Look Away Now. Image shows from L to R: Richie Webb, Laurence Howarth, Garry Richardson, Dave Lamb, Katherine Jakeways. Image credit: British Broadcasting Corporation.

Look Away Now

Topical Radio 4 sports-based sketch show which presents hot-off-the-press sketches, spoof interviews and non-expert analysis

Sketch Show
2007 - 2010  (BBC Radio 4)
19 (4 series)
Garry Richardson, Laurence Howarth, Richie Webb, Dave Lamb, Miles Jupp, Mark Evans, Katherine Jakeways, Alistair McGowan, Danielle Ward, Nadia Kamil
Laurence Howarth, Richie Webb, Dave Lamb, Miles Jupp, Mark Evans, Katherine Jakeways
British Broadcasting Corporation

Look Away Now is a Radio 4 comedy series which pokes fun at the world of sport.

Featuring hot-off-the-press bulletins, sports sketches, spoof interviews, non-expert analysis and music, Look Away Now covers the past five days of sport as well as the sporting weekend ahead. It proudly looks backwards and forwards at the same time - a bit like Linda Blair in The Exorcist, except with less vomit and more badminton.

Many correspondents are also in action, with vital news from events such as the Henley Royal Regatta and the running of the bulls in Pamplona.

Features in past series have included an interview with Jenson Button's Formula 1 car (called Trevor); a chat with the England Cricket team's morale-sapping Australian sports psychologist ahead of the first Ashes Test; plus an investigation into how Great Britain are planning to build a cyborg tennis player.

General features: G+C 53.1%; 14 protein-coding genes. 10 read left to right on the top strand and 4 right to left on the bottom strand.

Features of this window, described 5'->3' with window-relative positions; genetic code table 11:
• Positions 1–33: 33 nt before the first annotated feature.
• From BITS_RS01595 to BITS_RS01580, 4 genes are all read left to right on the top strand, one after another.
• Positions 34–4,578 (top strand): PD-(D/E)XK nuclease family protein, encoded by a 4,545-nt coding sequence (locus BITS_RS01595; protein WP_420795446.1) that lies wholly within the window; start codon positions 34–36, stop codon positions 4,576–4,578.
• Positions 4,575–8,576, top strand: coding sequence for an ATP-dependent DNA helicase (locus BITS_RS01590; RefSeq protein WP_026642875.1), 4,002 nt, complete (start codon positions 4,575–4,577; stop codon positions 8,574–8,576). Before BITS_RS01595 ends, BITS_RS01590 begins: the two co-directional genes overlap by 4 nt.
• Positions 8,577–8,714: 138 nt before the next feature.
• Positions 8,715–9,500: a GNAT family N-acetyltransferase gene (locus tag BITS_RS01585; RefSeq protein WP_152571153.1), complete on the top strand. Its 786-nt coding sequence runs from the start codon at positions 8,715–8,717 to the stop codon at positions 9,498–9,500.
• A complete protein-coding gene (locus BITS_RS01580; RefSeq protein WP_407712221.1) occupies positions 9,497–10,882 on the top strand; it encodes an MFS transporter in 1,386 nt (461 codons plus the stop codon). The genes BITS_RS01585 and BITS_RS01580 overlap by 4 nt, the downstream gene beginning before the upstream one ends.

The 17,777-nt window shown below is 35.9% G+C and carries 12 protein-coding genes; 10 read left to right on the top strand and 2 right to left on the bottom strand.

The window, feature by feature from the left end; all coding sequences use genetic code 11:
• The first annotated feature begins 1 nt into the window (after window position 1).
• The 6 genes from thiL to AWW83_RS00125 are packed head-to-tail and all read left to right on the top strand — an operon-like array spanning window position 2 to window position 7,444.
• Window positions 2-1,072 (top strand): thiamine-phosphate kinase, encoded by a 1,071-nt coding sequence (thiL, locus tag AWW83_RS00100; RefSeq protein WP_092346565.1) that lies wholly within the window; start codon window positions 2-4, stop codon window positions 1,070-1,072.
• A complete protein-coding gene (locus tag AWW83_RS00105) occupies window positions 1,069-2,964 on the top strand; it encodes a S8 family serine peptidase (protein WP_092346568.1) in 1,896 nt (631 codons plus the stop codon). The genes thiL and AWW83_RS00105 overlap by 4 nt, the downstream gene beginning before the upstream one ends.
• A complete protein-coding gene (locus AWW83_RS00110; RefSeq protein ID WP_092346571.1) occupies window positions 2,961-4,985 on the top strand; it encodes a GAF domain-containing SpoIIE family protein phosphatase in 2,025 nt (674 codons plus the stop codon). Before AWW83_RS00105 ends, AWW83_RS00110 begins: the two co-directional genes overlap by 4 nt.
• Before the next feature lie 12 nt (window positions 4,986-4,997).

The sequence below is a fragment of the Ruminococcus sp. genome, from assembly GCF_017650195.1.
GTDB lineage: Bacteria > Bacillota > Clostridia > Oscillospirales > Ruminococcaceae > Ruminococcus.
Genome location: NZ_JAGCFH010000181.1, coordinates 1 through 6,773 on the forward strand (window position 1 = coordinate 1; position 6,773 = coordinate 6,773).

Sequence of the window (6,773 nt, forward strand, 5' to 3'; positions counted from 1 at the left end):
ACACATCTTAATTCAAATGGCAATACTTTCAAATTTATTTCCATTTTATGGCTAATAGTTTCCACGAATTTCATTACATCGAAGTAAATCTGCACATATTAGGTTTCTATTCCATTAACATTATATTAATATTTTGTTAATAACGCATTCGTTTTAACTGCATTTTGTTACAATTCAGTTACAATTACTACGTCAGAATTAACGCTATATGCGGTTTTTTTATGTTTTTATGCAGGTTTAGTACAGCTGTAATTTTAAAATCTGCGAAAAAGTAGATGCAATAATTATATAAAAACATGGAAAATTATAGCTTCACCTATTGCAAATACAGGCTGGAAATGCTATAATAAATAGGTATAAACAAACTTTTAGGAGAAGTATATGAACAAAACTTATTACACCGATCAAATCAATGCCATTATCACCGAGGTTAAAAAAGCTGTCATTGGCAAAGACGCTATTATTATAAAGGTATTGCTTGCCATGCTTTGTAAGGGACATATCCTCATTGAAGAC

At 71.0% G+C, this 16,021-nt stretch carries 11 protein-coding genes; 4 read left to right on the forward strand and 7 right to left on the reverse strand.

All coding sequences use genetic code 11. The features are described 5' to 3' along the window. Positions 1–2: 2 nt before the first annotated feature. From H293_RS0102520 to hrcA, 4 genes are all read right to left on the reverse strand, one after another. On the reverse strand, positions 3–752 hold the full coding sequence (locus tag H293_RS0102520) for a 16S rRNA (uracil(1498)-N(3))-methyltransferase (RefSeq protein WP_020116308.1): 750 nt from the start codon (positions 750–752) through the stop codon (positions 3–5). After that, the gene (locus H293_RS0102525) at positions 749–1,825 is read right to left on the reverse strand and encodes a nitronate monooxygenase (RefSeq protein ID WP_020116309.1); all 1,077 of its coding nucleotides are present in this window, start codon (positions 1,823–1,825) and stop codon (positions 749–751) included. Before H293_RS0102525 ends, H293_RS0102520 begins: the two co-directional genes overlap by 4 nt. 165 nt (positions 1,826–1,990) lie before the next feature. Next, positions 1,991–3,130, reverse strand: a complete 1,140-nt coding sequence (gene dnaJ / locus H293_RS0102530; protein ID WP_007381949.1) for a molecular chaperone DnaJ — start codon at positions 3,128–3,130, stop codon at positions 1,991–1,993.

The show is anchored by 'Mr Sport' Garry Richardson, who presents the show in the same authoritative manner as he does Sportsweek or his sports bulletins on Today, providing the pivot around which the comedy action takes place.

Our Review: Our favourite sports-related comedy programme. The show is presented with vigour and genuine enthusiasm by the team, and features some great acting and writing. There's some top class impressions too - the team mimic people like Rio Ferdinand perfectly.

It doesn't matter if you're not a knowledgeable sports fan: the gags are broad and the humour is aimed squarely at a mainstream audience. Give it a try.